People probably use “Pinteresque” too much to describe a certain kind of stage or film dialogue. But the term fits the cryptic Australian thriller, “Warm Nights on a Slow Moving Train” (Beverly Center Cineplex). Most of the talk is spare, allusive; everyday chatter sliced into stylized chunks, deceptively casual but pointed badinage that seems to conceal sinister portents, inner madness.
The movie suggests what might have happened if Pinter, Ionesco and Albee had tried a joint invasion of “The Lady Vanishes.” In “Warm Nights,” every conversation is, to some extent, a combat, a game or a riddle. The characters are abstract, defined by their roles. Only one of them, a professional politician, even has a name.
The central figure, the Girl (Wendy Hughes), is a chameleon-like hooker who seduces men on a weekend night train, changing her personality to suit every fresh conquest. At first, the film seems to be getting its mileage out of a sly sexual reversal. The Girl treats men the way obsessive Don Juans often treat female conquests: kicking them all out on the dot of 3 a.m., ignoring them afterward. The train, hurtling through its endless night, with the same lounge car piano revelry, the same metronomic clack-clack pace, is the site of continuous erotic variations always building to the climactic zinger, “Of course, you’ll have to pay.”
But gradually, the story becomes a fable about good, evil, the puzzles of identity, the dangers of compartmentalizing love. The Girl has a “moral” motive. And she meets a Man (Colin Friels) who seems to offer escape, love or a darker, more dangerous temptation.
It would be wrong to synopsize more. “Warm Nights on a Slow Moving Train” gets its effects almost entirely from the felicities of its acting and the continuous twists and turns of the plot. It’s best to go into it as cold as possible.
Director-co-writer Bob Ellis was the scenarist for several of Paul Cox’s films, including “Man of Flowers,” “Cactus” and “My First Wife.” He has a gift for the macabre humors of alienation and the pith of solitary pain. He knows how to startle us with a quick twist of phrase, a sudden move in an unexpected direction. It’s a clever if abstract show in a dry, cold “House of Games” mood.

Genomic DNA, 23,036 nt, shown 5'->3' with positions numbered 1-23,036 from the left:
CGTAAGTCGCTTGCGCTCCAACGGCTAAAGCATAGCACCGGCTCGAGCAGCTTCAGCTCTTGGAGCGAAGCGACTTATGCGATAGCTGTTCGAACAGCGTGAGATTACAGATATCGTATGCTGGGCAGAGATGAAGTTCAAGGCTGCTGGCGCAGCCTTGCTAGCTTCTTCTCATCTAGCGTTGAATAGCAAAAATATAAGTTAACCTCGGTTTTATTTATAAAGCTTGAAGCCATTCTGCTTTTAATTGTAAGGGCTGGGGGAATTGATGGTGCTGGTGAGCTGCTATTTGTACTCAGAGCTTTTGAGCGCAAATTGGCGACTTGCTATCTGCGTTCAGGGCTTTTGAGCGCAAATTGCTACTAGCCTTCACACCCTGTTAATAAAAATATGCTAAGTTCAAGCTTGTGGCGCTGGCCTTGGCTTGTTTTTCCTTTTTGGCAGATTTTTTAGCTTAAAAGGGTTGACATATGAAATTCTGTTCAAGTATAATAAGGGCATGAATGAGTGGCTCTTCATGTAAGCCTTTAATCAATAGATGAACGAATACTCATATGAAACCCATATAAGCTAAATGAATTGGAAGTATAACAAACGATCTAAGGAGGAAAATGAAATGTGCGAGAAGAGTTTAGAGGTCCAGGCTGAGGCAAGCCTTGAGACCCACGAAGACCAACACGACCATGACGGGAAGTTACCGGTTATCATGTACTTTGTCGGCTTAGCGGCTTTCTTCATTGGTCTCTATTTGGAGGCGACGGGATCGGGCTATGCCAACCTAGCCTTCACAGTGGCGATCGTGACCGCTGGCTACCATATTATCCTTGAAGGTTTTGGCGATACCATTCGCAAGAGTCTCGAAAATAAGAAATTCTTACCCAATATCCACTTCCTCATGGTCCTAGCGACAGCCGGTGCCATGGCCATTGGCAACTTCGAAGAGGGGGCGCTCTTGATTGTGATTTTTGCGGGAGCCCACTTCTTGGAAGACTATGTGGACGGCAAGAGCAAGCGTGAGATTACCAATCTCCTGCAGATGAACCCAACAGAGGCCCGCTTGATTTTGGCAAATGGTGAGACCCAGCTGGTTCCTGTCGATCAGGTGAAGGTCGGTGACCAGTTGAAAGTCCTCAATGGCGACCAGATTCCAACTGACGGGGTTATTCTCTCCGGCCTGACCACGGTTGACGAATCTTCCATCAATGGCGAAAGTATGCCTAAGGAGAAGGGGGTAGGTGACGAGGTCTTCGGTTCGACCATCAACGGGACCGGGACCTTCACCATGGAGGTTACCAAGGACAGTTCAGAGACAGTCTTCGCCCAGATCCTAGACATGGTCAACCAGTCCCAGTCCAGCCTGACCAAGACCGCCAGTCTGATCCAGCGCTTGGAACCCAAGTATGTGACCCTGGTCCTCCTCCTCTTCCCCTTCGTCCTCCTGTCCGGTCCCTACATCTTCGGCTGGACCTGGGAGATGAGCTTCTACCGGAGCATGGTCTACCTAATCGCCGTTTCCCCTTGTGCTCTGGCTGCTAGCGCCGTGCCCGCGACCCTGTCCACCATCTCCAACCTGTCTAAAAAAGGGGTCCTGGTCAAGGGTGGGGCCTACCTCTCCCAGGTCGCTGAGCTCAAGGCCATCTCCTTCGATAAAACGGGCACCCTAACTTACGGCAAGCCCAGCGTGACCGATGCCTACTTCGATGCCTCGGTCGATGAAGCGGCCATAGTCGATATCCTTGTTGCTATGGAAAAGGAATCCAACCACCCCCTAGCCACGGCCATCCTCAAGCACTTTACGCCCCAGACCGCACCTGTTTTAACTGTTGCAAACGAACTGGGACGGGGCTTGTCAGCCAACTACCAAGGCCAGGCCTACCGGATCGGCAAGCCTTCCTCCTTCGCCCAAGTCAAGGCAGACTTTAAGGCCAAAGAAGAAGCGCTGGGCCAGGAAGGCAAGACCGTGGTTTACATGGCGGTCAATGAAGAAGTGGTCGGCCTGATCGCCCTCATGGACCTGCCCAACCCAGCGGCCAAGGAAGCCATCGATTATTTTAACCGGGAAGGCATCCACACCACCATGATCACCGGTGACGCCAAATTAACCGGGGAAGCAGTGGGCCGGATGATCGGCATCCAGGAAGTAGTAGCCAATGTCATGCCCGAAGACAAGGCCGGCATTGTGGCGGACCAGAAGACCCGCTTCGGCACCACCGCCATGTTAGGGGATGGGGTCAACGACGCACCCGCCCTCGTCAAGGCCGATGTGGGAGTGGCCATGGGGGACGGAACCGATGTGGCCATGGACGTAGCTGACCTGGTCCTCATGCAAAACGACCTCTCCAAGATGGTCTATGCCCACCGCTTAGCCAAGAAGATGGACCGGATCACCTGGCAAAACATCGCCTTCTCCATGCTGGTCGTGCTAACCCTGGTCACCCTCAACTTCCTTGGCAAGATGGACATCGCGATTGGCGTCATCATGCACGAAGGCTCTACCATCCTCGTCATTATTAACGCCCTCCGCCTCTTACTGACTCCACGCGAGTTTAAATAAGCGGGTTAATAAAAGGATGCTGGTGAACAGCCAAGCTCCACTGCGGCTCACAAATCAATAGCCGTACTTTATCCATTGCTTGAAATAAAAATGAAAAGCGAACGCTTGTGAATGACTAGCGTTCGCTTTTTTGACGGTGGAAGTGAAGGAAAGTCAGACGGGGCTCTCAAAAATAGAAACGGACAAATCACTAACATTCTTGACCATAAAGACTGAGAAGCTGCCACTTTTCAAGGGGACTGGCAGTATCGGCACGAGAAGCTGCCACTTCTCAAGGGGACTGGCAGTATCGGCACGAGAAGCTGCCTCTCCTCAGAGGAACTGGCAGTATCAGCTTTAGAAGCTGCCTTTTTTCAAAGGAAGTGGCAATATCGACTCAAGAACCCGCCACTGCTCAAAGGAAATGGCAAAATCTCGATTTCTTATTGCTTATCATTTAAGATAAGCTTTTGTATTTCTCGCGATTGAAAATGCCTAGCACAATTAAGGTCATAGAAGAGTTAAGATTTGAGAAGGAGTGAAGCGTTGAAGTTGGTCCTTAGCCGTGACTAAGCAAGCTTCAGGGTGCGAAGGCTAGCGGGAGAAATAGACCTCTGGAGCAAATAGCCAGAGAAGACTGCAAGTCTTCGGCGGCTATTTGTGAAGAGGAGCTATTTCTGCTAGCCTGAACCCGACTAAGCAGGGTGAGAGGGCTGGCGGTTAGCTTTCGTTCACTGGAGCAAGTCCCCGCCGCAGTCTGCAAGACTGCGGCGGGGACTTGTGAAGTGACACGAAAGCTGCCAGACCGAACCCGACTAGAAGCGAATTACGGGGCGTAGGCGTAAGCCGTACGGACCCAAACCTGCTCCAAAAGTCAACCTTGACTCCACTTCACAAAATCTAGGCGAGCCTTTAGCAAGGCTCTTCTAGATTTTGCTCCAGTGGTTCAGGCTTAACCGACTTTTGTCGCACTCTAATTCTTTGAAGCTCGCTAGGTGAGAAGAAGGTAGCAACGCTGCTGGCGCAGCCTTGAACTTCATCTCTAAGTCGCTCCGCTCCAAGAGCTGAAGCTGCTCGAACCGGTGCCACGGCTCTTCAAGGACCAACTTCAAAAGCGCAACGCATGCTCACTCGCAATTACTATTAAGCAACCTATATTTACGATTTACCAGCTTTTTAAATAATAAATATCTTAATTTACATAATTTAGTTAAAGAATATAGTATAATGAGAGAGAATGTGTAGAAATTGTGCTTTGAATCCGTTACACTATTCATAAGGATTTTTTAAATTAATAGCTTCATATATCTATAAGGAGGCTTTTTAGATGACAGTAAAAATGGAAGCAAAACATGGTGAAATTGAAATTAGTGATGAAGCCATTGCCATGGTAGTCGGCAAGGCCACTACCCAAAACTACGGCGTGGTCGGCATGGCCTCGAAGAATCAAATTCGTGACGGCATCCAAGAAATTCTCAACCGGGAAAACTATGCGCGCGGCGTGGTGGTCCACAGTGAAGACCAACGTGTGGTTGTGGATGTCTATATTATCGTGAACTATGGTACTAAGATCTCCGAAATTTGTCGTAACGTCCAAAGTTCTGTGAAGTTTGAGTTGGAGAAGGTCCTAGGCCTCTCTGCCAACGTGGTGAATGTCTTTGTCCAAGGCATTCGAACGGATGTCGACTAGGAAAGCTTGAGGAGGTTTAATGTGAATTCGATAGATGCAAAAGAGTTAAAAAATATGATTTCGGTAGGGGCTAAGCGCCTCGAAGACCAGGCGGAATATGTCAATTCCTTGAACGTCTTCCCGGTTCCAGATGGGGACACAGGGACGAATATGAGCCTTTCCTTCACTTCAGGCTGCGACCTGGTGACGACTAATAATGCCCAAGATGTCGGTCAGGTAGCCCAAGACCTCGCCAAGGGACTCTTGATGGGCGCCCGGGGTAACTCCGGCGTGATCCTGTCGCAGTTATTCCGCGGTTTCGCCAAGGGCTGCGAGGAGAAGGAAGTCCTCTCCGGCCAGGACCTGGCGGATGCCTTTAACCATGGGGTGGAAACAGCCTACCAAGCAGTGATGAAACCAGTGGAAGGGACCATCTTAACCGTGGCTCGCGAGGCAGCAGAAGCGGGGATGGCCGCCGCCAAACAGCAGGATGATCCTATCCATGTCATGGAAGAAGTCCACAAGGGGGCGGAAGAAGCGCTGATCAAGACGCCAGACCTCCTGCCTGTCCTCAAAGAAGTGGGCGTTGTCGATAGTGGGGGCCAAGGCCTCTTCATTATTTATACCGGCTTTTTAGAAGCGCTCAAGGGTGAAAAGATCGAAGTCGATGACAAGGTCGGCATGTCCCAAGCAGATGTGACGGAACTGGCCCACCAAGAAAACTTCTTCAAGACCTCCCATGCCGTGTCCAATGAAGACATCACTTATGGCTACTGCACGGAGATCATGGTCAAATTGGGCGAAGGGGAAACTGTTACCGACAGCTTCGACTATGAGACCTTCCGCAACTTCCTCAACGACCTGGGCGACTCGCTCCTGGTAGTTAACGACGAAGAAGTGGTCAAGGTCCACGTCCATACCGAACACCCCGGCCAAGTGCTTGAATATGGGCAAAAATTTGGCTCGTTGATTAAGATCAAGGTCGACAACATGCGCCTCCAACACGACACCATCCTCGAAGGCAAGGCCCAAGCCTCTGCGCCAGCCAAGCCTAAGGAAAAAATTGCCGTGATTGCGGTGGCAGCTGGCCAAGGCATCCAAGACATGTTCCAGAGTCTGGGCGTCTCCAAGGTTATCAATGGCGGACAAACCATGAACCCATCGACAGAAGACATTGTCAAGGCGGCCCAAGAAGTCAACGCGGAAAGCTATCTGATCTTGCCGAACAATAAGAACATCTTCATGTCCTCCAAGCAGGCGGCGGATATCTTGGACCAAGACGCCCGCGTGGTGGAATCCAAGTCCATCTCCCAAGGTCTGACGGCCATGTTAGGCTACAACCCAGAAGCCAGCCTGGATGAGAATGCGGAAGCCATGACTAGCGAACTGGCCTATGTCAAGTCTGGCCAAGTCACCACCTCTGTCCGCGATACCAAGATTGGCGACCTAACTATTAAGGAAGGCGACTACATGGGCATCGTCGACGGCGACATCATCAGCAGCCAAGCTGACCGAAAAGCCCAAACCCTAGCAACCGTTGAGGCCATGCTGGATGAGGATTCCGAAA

But, as a director, Ellis has almost no visual style. “Warm Nights” looks flat and empty, and though this stylelessness has the merit of fixing attention on the dialogues, it becomes monotonous, like the clack of the rails. There’s also something over the top and hasty about Ellis’ last act. It comes too suddenly, it’s too drastic--and it seems more metaphoric than dramatic.
It’s the actors who make this train run on time, especially Friels as the rough lover, Norman Kaye as a born-again widower, Peter Whitford as a gay steward and Steve J. Spears as a funky singer. And, most of all, Hughes as the many-masked prostitute.
Hughes has a thin face and pale, yearning eyes that make her great for obsessive roles. Along with Kaye, she once beautifully limned the agonies of sexual repression in Cox’s “Lonelyhearts,” and it’s fun to see them eyeing each other lecherously here, playing seduction games, nailing down together the harsher solitude of joyless hedonism.
But there’s no fun at the core. Hughes has the delicately balanced, distant look of someone you’ll never reach. She suggests both cold, calculated sensuality on top and bitter resignation below; her face, in her near-anonymous grapplings, takes on the ashen pallor of someone caught in a mechanical embrace. For this woman, flesh is never warm, sweat is never wet, joy lies bleeding and sex is always over, on the dot, at 3 a.m.